3. The prosecutor general in Poland asked the Polish Constitutional court whether the EU Court has judicial supremacy over national tribunals on the interpretation of EU laws.
  4. Bosnia and Herzegovina faces a fresh discrimination case before the European Court of Human Rights.
  5. The Slovak Parliament Parliament approved a major amendment to the green energy support legislation.
  6. The Health Minister of Malaysia confirmed he will not retract a contentious decision to ban smoking inside the Parliament building.
  7. The Tasmania’s Parliament is set to push on raising the number of members in the lower house.
  8. The Parliament of Macedonia is set to vote on the country’s name change ending the decades-long dispute with Greece.
  9. The Turkish President Turkish submitted a motion to the parliament for the nation’s 2019 budget for the first time under the new presidential system.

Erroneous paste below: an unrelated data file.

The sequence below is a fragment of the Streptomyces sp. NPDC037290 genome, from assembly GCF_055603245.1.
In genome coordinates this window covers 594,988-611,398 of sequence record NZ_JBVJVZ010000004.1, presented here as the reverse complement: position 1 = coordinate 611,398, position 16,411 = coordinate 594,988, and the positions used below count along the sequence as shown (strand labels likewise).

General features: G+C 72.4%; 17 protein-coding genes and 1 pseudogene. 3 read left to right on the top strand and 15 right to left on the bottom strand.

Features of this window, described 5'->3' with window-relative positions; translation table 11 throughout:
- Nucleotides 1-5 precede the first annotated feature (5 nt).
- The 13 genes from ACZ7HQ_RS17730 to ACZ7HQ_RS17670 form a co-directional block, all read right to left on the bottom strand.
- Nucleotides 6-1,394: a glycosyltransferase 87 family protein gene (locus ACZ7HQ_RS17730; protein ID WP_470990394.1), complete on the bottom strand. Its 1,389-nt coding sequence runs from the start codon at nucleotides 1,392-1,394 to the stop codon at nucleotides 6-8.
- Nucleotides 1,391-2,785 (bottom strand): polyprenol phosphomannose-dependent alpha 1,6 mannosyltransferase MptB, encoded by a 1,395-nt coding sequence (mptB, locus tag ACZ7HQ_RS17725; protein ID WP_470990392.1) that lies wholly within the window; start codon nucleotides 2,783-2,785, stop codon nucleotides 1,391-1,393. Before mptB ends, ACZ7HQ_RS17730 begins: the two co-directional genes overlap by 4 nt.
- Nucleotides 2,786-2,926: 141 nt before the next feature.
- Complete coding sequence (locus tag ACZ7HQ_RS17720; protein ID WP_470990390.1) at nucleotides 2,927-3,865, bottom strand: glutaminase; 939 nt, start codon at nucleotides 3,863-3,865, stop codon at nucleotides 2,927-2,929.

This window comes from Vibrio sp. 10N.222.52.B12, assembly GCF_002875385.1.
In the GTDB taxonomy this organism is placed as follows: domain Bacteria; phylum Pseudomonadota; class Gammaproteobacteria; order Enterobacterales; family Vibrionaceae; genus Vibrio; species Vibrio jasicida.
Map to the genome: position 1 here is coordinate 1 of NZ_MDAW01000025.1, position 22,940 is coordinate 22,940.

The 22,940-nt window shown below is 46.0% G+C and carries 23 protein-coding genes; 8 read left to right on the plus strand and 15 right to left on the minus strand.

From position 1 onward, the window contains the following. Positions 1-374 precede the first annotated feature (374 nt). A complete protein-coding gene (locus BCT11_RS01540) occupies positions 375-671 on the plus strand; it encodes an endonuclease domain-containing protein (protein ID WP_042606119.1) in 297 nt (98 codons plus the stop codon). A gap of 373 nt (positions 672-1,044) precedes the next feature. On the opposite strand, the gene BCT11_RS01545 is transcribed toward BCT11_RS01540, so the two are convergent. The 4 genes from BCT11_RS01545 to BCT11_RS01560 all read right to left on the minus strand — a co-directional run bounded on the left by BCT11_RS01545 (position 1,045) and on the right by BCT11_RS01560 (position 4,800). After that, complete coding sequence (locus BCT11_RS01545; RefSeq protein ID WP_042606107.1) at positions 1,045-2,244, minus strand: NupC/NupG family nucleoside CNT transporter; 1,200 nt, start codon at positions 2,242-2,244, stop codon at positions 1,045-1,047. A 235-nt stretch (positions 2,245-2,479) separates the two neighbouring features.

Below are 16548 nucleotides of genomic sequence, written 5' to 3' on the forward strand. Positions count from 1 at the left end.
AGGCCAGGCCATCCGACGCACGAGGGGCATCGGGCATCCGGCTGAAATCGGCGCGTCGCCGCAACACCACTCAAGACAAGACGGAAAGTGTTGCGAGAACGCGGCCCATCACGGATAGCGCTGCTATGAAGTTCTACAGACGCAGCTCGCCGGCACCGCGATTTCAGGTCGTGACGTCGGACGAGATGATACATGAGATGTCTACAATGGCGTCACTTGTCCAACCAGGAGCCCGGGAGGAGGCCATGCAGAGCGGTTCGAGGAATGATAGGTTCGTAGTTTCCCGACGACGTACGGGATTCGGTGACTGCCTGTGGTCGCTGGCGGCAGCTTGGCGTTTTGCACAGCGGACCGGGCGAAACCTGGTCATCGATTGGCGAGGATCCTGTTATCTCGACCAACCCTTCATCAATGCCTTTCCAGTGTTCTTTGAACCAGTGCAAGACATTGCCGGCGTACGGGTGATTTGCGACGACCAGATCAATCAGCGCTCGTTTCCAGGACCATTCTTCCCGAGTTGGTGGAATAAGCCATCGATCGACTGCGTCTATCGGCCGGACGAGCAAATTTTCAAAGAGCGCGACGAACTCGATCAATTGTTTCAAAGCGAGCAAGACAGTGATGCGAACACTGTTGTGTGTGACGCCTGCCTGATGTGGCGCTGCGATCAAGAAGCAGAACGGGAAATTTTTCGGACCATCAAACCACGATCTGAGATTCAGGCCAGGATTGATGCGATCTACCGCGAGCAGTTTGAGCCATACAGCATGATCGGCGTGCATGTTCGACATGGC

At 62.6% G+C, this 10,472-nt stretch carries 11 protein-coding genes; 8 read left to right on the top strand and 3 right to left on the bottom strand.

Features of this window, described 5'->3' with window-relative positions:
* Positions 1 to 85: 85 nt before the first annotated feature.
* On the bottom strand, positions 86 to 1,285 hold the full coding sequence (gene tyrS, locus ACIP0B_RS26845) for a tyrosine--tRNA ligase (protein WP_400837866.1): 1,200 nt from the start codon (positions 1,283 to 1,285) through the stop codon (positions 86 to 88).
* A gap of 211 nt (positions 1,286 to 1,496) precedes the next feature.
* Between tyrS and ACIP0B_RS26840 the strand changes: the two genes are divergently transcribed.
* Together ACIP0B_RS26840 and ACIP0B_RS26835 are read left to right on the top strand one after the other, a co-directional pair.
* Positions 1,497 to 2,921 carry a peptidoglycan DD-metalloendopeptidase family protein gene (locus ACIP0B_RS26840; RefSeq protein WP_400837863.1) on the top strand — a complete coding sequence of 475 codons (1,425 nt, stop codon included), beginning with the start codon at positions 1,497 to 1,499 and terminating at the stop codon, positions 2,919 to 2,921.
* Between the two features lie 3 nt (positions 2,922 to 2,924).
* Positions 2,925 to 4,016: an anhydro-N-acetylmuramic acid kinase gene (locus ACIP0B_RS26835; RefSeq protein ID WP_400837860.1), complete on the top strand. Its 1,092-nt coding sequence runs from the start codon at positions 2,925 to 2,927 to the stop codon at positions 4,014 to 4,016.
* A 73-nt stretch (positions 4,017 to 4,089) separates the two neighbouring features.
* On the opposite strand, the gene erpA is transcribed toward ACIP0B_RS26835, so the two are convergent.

New Scholarship

  1. Patricia Popelier, Bicameralism in Belgium: the dismantlement of the Senate for the sake of multinational confederalism, Perspectives on Federalism (2018) (exploring how the dismantling of the Belgian Senate fits in the increasingly devolutionary nature of the Belgian state structure)
  2. Tom Ginsburg and Aziz Huq, Democracy’s Near Misses, Journal of Democracy (2018) (developing the concept of a democratic near miss by considering the numerical metrics of democratic quality as a means of identifying near misses)
  3. Matthew T. Stubbs, Eligibility of Dual Citizens: The Coming-of-Age of Section 44’, Law Society Bulletin (2018) (analyzing section 44 of the Australian Constitution and the issues associated to its application in terms of eligibility to be chosen to sit in the Commonwealth Parliament)
  4. P. Y. Lo, Enforcing an Unfortunate, Unnecessary and ‘Unquestionably Binding’ NPCSC Interpretation: The Hong Kong Judiciary’s Deconstruction of Its Construction of the Basic Law, Hong Kong Law Journal (forthcoming 2018) (examining three cases by arguing that with the insistence of the appellate courts no attempt was made to apply the consistent interpretation of the values underlying Hong Kong’s common law-based legal system)
  5. Jaclyn L. Neo & Ngoc Son Bui, Pluralist Constitutions in Southeast Asia (forthcoming 2019) (examining how constitutional orders in individual Southeast Asian countries respond to a range of ethnic, political, and legal plurality in the respective countries)